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Wireless Networking Security Hardware

Wi-Fi Router Attack Only Requires a Single PIN Guess 84

An anonymous reader writes: New research shows that wireless routers are still quite vulnerable to attack if they don't use a good implementation of Wi-Fi Protected Setup. Bad implementations do a poor job of randomizing the key used to authenticate hardware PINs. Because of this, the new attack only requires a single guess at the hardware PIN to collect data necessary to break it. After a few hours to process the data, an attacker can access the router's WPS functionality. Two major router manufacturers are affected: Broadcom, and a manufacturer to be named once they get around to fixing it. "Because many router manufacturers use the reference software implementation as the basis for their customized router software, the problems affected the final products, Bongard said. Broadcom's reference implementation had poor randomization, while the second vendor used a special seed, or nonce, of zero, essentially eliminating any randomness."
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Wi-Fi Router Attack Only Requires a Single PIN Guess

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  • Re:Wireless security (Score:5, Interesting)

    by Anonymous Coward on Saturday August 30, 2014 @08:39PM (#47793253)

    Hah. You're stressing over every little thing.

    The part that really bothers me though is your turning off guest networks. I've always turned off the automatic kind (NAME OF ROUTER -GUEST NETWORK), but then gone on to set one up as a virtual access point properly on ddwrt. At home and at work I've shared my internet connection with the apartment block across the street, the corrections institute, gay bar, fitness center and mortgage company and any random stranger that passes by. Even the homeless or just plain poor people.

    You know what I have learned? People aren't the pieces of shit that people like you think that they are.

      I've never seen a pedophile, or a hacker.I've always monitored network traffic and I do keep logs. I've seen one or two people who look at porn and two fucking rokus. (you can afford netflix and you're using my connection across the street? wtf? sorry about the stutters....durrr) out of hundreds of people I have found most people are pretty endearing and normal. most people look at their facebook, or they ask google personal questions. Like where to find a job, or get a date or how to solve/fix something. or they research stuff.. That's all.

    I'm probably giving internet access to some of the people that block my parking spot now that I think about it. *laughs*.

    in short, sharing has made things better for those around me and I haven't been harmed by it at all.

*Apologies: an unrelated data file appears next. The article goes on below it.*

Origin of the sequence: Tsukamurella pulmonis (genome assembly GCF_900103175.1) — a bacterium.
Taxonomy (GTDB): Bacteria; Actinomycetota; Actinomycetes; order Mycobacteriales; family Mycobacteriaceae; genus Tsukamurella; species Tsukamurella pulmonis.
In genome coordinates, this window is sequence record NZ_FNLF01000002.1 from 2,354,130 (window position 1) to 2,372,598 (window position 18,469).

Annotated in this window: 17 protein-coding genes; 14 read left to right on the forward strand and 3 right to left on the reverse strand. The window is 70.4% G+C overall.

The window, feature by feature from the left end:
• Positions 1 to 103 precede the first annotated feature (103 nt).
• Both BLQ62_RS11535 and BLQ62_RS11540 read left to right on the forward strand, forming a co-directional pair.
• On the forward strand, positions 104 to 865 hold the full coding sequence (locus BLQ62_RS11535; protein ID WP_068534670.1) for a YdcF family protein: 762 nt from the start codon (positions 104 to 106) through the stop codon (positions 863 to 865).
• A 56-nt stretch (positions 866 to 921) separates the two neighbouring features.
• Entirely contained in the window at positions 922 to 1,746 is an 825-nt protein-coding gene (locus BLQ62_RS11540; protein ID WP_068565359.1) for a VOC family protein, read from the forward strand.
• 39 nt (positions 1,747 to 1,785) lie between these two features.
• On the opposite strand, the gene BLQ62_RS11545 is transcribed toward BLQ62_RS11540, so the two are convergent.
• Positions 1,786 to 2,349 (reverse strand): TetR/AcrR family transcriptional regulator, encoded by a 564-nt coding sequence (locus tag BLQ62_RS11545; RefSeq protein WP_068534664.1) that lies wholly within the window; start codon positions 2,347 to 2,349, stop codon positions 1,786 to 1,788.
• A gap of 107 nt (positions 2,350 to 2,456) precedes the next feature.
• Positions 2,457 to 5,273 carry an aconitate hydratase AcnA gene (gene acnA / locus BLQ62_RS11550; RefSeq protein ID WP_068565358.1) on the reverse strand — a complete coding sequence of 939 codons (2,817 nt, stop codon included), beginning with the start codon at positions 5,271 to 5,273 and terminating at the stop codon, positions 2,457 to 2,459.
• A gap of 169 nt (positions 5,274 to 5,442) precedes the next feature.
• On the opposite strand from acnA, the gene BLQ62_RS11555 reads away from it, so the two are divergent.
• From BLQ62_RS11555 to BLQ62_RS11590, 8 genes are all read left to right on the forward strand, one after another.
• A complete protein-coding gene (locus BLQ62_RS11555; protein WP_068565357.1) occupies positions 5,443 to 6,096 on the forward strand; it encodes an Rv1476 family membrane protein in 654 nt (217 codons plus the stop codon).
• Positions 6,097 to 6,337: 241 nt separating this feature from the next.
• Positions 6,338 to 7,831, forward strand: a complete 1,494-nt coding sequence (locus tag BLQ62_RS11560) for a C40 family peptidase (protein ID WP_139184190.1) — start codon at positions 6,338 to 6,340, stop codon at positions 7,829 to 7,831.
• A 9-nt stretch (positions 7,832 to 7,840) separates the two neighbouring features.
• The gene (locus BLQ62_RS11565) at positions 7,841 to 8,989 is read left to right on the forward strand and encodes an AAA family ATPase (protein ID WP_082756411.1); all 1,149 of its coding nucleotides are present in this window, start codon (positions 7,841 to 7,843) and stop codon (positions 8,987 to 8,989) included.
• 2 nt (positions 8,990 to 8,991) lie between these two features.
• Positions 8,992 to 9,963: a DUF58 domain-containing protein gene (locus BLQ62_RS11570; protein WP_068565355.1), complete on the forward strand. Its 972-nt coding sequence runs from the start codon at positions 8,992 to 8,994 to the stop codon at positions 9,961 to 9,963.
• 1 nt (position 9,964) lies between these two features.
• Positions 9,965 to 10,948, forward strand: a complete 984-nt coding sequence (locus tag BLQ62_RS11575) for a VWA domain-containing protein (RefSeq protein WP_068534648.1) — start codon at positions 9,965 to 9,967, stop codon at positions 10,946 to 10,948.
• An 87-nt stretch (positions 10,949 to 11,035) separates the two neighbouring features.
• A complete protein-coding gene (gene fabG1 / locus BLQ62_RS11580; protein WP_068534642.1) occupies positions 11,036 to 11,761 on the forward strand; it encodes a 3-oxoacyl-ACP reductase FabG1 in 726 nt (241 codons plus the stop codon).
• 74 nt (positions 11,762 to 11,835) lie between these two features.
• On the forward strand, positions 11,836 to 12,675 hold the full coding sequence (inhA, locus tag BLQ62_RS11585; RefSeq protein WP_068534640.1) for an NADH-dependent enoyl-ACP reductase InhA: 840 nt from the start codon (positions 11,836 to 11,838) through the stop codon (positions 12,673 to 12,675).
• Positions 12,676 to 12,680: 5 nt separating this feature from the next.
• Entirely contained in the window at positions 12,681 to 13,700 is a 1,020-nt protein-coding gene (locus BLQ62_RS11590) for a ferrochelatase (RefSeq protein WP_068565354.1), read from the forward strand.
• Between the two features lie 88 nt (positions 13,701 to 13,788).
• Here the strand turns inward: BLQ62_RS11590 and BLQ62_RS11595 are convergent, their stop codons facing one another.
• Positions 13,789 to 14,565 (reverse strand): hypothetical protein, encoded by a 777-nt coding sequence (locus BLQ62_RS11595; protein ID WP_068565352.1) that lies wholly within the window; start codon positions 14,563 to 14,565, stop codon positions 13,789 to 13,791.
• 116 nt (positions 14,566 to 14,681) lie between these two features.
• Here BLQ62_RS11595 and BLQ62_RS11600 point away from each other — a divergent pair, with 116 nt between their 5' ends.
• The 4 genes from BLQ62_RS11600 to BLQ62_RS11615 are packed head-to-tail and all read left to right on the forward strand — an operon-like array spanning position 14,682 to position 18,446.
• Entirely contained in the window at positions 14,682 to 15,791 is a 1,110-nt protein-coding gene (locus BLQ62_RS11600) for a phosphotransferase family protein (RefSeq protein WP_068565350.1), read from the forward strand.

captcha: bragged

  • Re:Wireless security (Score:5, Interesting)

    by Anonymous Coward on Saturday August 30, 2014 @10:39PM (#47793659)

    Ignore the hate man, keep doing what you're doing :) I'm the same, XXXX_ST_FREE_WIFI has been up most of the last 3 years, and similar at units before this. I set up an old wireless router and RaspberryPi to provide an isolated network with an internet connection for anyone who wants to stop within range (the bus stop across the road is the main source of traffic).

    I have around 6 unique connections a day, and several regulars from the surrounding units or daily commute. I redirect "google.com*" to a local splash page (with the google search page in a frame below) that has a couple lines saying this is my personal connection, feel free to use but I'll shut down any time if I need the bandwidth, or think people are being suss. I highlight that it is essentially a public network, so advise against anything personal / private, so I think people assume they're being watched and stay on their best behaviour anyway :P

    I originally started with some strict firewall rules (port 80 / 443 outbound only), but found people just never tried anything else really. I think I've seen a couple dozen POP / IMAP requests which were probably from auto sync, and a couple bittorrent users, but noone's ever tried to even probe at the guest network, let alone look for my (isolated) home network.

    I also have a file share that I let people dump to / from which I clear daily, and one that serves a bunch of free software and my local distro mirror. I've _never_ had anyone put anything I disapproved of on there. I've had a couple people dump a movie or music on there, but I've removed and replaced with a note saying that's not what its for (in case they check back). Some others have started chats back and forth with simple text files, most people just posted pics with a thumbs up to say thank you :) (my suggestion in the landing page)

    All in all, its been a great experience. I liken it to running a small social media site that's location based, rather than internet facing. I'm thinking of adding a persistent page with a guest book / wall, just to reach out a little more personally.

    Like you said, people aren't the pieces of shit people think. Those that are generally have shittier things to do than mess with a random wifi network.

    captcha: intercom

You can measure a programmer's perspective by noting his attitude on the continuing viability of FORTRAN. -- Alan Perlis